Blue Frost Gatorade, Memaw and a Hospital Tour.

"I'm going to step out and get some water."


These were the only words I could muster out loud to the group as I awkwardly interrupted the hospital tour of the birthing unit this morning.


I coached myself, much like when I give blood, to breathe deeply and put my head between my knees. It was all too much though, the interrogating lights in the delivery room, the hideous stirrups tucked under the bed, the cords and monitors hanging so invasively near as if they were pretending to be interesting books on a night stand.


Whether it is the pain of the event I truly don't know yet, but more so, I am aware in this moment of the longing inside of me to be taken care of, a place to hide and have someone safe come and rescue me.

The problem is I am not one who often allows myself to be found when I am afraid.


So, after exiting early from the evil tour, I sit in the car with tears running down my cheeks, as Andrew goes into the grocery store to attempt to buy me a little comfort.


I want Frost flavored blue Gatorade.


Simple. It reminds me of running into the ocean or of playing in the snow. If I close my eyes and I take a sip and hold it in my mouth, I often think, that was like skiing or surfing in my mouth. It's brilliance is not in the product but the feeling it incites in me. Somehow it sweetly brings me back to play and feeling carefree and happy.


We drive a bit in silence until he offers his thoughts.


"I was scared looked like you were going to cry in there...the feeling like you have always parented yourself through these times, but this one is too much?"


This is what you get when you marry a therapist. Yet, his words were too poignant for my normal rebuttal and my tears quickly affirmed his insight.


But what if you have had many parents parent you? What if coming from a broken home meant that you were only allowed to be a kid in certain people's presence for only permitted amounts of time? I can't call up all the women or men who spoke into my life, cared for me in different I ask them all to come to care for me now?




That is the phone number that saved my life growing up. Even though it is not the number Andrew called to reach my grandparents, it was their number for so many years, one of the only consistent things I knew if ever I was in need.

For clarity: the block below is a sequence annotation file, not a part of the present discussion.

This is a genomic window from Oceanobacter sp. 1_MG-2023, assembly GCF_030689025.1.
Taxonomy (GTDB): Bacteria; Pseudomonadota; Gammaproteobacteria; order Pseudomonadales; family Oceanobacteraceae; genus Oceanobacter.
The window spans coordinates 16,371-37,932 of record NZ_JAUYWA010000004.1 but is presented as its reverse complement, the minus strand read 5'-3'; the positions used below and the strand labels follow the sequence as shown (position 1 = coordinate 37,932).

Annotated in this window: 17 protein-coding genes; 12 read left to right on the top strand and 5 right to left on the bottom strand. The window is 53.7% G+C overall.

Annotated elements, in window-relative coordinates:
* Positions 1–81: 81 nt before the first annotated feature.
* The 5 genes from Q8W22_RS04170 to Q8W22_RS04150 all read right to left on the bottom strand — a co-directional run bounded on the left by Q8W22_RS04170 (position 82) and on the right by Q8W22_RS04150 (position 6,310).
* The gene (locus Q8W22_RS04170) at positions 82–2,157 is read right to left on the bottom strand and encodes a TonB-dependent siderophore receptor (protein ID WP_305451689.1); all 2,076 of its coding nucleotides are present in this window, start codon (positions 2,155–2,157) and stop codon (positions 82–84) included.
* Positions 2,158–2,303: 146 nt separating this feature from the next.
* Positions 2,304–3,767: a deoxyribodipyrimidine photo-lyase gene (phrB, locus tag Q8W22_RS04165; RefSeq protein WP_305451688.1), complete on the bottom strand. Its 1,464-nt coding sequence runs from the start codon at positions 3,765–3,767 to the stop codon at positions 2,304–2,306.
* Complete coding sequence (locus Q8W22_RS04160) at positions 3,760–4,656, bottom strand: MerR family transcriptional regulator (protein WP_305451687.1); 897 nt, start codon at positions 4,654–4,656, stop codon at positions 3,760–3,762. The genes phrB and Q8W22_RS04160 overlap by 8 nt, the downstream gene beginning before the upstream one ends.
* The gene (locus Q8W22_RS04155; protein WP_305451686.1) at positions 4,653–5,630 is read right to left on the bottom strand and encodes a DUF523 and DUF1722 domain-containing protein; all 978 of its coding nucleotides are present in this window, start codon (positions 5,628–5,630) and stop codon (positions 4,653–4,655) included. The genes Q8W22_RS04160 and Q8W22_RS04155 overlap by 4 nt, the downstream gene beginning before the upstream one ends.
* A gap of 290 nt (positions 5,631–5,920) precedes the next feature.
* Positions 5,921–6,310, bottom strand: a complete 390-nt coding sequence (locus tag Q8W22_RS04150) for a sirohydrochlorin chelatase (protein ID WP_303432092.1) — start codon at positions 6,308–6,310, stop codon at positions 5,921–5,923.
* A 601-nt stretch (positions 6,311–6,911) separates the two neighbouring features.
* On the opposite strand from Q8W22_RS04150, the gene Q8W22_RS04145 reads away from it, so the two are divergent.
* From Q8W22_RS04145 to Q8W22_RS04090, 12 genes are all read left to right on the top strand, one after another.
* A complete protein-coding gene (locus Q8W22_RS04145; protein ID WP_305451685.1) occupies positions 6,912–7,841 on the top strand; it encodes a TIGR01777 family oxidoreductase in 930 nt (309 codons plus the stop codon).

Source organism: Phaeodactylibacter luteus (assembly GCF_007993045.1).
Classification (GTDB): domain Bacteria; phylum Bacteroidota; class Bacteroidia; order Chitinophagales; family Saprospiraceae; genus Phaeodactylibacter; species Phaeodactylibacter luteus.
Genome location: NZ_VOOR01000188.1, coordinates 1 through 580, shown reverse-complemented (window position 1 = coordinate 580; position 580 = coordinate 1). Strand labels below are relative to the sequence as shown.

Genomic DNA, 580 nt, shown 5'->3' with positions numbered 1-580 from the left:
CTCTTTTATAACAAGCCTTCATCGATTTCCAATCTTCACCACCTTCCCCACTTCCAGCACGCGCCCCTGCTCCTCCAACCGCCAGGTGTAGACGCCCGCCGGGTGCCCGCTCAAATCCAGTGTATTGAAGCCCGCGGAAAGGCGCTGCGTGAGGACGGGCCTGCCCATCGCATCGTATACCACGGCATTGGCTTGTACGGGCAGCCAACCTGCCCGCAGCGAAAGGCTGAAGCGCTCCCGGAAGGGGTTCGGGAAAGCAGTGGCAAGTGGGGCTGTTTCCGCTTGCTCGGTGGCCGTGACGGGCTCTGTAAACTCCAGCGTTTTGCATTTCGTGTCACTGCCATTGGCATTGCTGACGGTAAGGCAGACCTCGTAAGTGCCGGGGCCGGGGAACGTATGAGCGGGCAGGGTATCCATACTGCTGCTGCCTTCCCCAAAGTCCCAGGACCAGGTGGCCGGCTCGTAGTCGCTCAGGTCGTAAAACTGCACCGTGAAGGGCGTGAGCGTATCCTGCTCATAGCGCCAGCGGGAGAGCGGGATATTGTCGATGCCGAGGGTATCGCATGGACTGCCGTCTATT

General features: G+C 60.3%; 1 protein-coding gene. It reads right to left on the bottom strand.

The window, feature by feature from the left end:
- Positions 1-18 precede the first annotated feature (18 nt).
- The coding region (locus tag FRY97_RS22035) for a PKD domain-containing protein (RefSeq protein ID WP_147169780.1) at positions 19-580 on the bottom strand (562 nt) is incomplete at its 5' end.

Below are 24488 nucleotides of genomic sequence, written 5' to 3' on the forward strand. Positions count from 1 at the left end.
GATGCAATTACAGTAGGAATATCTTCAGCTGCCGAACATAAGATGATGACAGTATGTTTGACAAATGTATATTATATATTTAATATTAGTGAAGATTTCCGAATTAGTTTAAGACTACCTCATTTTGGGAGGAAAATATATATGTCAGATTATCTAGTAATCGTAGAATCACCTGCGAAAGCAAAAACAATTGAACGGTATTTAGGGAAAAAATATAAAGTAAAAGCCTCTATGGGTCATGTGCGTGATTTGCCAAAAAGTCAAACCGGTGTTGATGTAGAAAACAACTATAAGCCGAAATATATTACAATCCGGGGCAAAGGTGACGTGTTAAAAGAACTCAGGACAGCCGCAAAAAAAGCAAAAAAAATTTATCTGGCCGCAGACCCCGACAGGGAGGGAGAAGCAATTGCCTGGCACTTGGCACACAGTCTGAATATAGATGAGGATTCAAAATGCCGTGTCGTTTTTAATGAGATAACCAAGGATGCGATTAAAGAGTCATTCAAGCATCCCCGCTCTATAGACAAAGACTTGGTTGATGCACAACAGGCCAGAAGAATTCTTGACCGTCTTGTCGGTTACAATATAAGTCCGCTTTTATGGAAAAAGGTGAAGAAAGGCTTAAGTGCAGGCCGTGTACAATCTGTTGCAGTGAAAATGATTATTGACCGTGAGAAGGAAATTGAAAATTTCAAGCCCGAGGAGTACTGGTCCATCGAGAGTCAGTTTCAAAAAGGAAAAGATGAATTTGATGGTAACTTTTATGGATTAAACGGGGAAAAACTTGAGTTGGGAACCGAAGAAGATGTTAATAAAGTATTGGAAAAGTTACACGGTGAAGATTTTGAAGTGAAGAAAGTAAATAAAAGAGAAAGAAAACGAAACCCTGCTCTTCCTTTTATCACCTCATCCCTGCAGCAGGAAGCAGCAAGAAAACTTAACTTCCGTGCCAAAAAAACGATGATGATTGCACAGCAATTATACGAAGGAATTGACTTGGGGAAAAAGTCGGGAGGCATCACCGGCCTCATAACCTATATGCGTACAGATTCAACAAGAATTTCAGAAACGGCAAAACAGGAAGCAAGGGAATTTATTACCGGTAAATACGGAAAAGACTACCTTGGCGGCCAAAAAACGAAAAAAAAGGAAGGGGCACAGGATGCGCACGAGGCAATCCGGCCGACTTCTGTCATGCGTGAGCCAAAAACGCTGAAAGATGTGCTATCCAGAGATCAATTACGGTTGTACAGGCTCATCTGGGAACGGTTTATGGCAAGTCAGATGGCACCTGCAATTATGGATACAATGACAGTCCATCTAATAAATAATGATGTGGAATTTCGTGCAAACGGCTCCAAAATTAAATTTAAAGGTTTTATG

I needed my Memaw. Her safe, sweet voice is etched in my mind and I can hear it before she ever picks up the phone. I know the smell of her house so vividly that even thousands of miles away I can recall its comforting attributes and they bring me warmth.


So, as Andrew dials the number and I hear such a familiar sound, my tears cascade down my face in relief because I know now I will be comforted.

Burying the Last of the Four

My grandmother’s funeral has begun, I can picture all my male cousins in black suits carrying her casket down the aisle near the altar. The same mosaic stained glass image of Jesus towers over the back of the Holy of Holies.

We always attend mass when we return to this little town. In my early childhood, I grew up going every Sunday to this place, playing recklessly with my siblings around the huge Southern oak trees. If our parents talked too long, we knew where my grandparent's empty grave plots were near the back of the church and we would gather there to climb on them and wait. Those grave plots have been filled over the past 30 years, as I lose a great grandparent or grandparent. Today marks the fourth and last grandparent on my paternal side. It seems finished and deeply empty to have this fourth and last tomb filled.

I know the funeral service will begin by the eerie silence of the massive space being broken by the organs blaring sound or the squeak of a kneeling bench being pulled down by the late attendee. I can hear the monotone voice of the priest as he begins the mass, the lingering smell of incense waved over her as she is prepared for burial.

It is all so clear because I have been there to bury my dead. I know the mechanics of a funeral procedure. Yet today, I am sitting 6,000 miles away from this service, encouraged not to fly because I am trying to build a life within me. It is heartbreaking to be separated from this event, yet I know I am being committed to my family’s create life even in the face of death. And whether it is with pregnancy, laughter, or simply breath, I know my grandmother would be leaving us all with this wish: Live well and create however you are able; for what is life if it not fully lived?